An overeager new entry in the cinema of reformed douchebags, Don Jon is the feature debut you would expect from Joseph Gordon-Levitt, an affable star who’s keen to show his directorial (and pectoral) chops at all costs. And show them he does, in a host of obnoxious if admittedly muscular montages that introduce us to the daily routines of the titular lunk (Gordon-Levitt himself), a New Jersey club fixture in search of sexual nirvana, whether through internet porn or through intercourse with a woman he considers a perfect ten, otherwise known as a “dime.” Enter grand dime Scarlett Johansson, a Real Woman (™) who withholds sex until she meets the parents, including clear MVP Tony Danza as Don Jon Sr.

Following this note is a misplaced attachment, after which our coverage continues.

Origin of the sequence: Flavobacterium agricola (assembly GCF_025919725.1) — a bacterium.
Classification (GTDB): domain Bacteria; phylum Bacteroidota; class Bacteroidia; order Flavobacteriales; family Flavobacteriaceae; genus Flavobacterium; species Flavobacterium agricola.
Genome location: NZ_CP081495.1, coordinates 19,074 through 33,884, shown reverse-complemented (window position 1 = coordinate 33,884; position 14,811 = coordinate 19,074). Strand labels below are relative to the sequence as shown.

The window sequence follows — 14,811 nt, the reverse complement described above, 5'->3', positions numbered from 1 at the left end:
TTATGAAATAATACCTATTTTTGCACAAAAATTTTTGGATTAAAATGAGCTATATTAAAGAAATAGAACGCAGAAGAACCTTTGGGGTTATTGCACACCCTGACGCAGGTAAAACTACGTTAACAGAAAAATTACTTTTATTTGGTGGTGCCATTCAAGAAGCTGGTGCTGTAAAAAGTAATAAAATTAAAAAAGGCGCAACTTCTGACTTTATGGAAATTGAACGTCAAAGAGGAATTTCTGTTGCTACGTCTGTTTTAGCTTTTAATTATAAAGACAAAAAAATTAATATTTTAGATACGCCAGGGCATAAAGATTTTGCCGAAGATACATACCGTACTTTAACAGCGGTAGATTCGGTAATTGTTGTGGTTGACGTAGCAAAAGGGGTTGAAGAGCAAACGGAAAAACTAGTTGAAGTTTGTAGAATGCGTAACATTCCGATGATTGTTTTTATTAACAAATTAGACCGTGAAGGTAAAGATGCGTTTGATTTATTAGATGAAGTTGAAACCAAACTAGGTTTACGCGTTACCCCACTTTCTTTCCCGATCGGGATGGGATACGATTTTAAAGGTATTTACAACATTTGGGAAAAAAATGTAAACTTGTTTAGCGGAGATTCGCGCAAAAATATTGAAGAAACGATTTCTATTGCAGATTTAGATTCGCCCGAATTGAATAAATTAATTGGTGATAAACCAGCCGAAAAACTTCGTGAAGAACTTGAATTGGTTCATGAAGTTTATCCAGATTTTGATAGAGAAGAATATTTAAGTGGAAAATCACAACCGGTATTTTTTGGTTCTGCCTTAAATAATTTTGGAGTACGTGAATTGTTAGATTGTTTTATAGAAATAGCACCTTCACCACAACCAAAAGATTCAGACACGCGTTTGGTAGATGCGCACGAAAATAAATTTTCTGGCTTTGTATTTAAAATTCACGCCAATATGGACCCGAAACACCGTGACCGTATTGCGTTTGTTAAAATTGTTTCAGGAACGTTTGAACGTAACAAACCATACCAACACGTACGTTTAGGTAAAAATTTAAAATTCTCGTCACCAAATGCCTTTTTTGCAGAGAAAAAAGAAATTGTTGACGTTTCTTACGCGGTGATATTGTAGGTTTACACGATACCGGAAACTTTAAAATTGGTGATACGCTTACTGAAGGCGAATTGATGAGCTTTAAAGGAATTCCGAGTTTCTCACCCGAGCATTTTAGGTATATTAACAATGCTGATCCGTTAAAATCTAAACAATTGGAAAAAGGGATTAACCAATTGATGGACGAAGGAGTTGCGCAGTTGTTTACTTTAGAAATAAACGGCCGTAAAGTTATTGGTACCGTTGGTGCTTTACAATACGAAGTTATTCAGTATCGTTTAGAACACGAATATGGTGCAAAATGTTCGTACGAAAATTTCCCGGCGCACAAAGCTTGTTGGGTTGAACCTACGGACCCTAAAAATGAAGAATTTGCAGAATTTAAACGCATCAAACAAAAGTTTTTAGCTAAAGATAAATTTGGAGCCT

The monetary metaphor is supposed to put us on guard, alerting us to the finite nature of Jon’s shallow search for the big bang, but the film has its own specious ranking system where women are concerned. Johansson’s gum-smacking, Jersey-accented princess is but a step in Jon’s Platonic ladder of love, leading all the way up to seasoned widower Julianne Moore, who has a flair for pot and tantric sex. Her shallow lesson that it takes two to truly lose oneself in sex feels awfully familiar, but that’s no surprise: everything here is on loan, from the tortured Catholicism of Mean Streets to the handsome man’s tragedy of Shame. Gordon-Levitt’s more modest aims help the last act’s moralizing go down smoother than Steve McQueen’s tongue-clucking opus, but only just.